In undertaking a raft of investigations into British taxpayers with offshore assets and income, HMRC have netted £560m - the first time the body has exceeded half a billion pounds in successful investigations of this sort.
According to data acquired from a Freedom of Information Act request, HMRC increased its tax revenue from offshore investigations by a significant 72% over the past two years, building on the £325 recorded in 2016/17.
To understand HMRC’s approach to offshore income and assets, and why they’ve been increasingly successful in clamping down on how they’re taxed, we’ve called on the knowledge of Associate Director at our London Accountants, Riaz Kala.
Some of you may recall the leaked Panama Papers in 2015 - a ream of documents which essentially exposed the rogue offshore finance industry.
Well, following the papers’ publishing, HMRC created its Offshore, Corporate and Wealthy unit, tasked primarily with targeting high-net-worth individuals and businesses with undeclared offshore interests.
Staffed by highly experienced lawyers and accountants and armed with a vast amount of data and sweeping powers, the unit has already increased the amount HMRC is netting from investigations by more than two thirds in just two years, and this trend is likely to continue going forward.
For example, in the previous tax year - 2018/19 - the unite investigated 827 cases, netting an average yield of £677,000 per case. This is approaching almost twice the yield recorded in 2016/17, with an average of £385,986 collected per case from a total of 842 investigations.
Source: HM Revenue & Customs’ Offshore, Corporate and Wealthy Unit
Another source of HMRC’s success has been the introduction of the Global Reporting Standard initiative, launched in September 2017 with a view to creating global tax transparency.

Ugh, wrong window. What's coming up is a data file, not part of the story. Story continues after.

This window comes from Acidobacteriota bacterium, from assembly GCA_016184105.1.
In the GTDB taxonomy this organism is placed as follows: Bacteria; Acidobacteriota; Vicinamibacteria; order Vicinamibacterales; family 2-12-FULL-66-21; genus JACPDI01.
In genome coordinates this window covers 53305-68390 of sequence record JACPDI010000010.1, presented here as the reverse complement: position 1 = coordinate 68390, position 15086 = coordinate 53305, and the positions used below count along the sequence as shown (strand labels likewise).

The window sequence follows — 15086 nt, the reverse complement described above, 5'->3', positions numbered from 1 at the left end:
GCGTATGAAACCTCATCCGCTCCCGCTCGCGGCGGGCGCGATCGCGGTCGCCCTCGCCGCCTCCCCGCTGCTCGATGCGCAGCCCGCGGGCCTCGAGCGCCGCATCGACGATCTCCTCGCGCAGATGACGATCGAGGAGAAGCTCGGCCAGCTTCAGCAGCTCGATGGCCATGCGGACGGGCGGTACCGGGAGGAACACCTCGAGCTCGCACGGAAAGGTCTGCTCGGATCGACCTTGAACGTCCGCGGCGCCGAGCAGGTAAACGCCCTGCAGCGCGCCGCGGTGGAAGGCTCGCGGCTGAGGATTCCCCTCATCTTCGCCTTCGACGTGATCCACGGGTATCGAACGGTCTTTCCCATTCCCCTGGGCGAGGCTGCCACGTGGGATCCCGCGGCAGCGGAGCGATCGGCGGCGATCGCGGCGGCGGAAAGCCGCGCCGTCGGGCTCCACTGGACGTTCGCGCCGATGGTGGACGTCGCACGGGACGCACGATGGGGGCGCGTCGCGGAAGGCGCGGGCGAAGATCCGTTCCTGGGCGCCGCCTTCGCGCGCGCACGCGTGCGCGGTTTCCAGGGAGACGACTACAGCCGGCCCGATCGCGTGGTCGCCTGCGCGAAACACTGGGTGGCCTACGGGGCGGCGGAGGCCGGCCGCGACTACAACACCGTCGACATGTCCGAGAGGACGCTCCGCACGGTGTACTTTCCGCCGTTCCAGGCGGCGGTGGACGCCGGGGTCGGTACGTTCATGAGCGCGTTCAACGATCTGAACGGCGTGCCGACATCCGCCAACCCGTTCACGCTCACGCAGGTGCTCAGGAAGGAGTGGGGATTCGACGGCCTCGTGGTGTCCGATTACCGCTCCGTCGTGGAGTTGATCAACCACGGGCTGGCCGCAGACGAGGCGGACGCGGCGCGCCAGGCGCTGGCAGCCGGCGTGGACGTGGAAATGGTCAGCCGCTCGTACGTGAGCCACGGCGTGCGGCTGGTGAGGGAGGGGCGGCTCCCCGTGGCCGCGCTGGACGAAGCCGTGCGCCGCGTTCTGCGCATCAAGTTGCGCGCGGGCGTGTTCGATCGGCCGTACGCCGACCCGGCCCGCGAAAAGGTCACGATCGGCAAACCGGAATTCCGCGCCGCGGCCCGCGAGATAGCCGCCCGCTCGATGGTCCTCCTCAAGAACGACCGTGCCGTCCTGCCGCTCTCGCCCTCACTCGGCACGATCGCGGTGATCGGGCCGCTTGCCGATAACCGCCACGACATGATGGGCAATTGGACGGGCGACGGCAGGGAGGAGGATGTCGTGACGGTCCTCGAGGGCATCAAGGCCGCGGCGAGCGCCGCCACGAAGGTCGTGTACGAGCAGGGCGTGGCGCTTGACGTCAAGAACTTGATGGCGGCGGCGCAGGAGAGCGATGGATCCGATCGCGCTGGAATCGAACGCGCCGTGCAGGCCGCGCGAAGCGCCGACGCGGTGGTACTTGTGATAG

Participants in the GRS include most European countries, the Crown Dependencies and overseas territories.
Information on taxpayers with accounts based in another 50 jurisdictions, including Switzerland, Monaco and Singapore, began to be exchanged from September 2018.
The final source of hMRC’s success has resulted from the introduction of a strict liability offence which came into effect in October last year and has made it easier for HMRC to prosecute taxpayers for offshore tax evasion.
The updated legislation has made it a criminal offence to fail to declare offshore income greater than £25,000 and has taken away HMRC’s responsibility to prove intent to evade tax, thus making it much more straightforward to convict those involved.
This does mean that the likelihood of HMRC tracking down individuals or businesses who have declared incorrect tax on offshore income in the past is far greater than in years gone by.
A significant proportion of British taxpayers who are working abroad, or have worked abroad recently, are at risk of facing investigation if they have not paid the correct amount of tax.
Furthermore, British taxpayers utilising offshore tax solutions, many of which promise high levels of take-home pay, are facing ever-greater risks as information exchange between tax authorities becomes more systematic.
If HMRC deems a scheme to be non-compliant, it can demand backdated tax, penalties and interest.
HMRC now also has the power to compel taxpayers to pay their potential tax liabilities up front, instead of having to chase them through the courts.
If you think HMRC’s clampdown on offshore interests could impact you or your business, or if you want to ensure complying with HMRC’s new unit going forward, get in touch with our accountants in London - our team have a wealth of experience in tax planning and would be happy to help.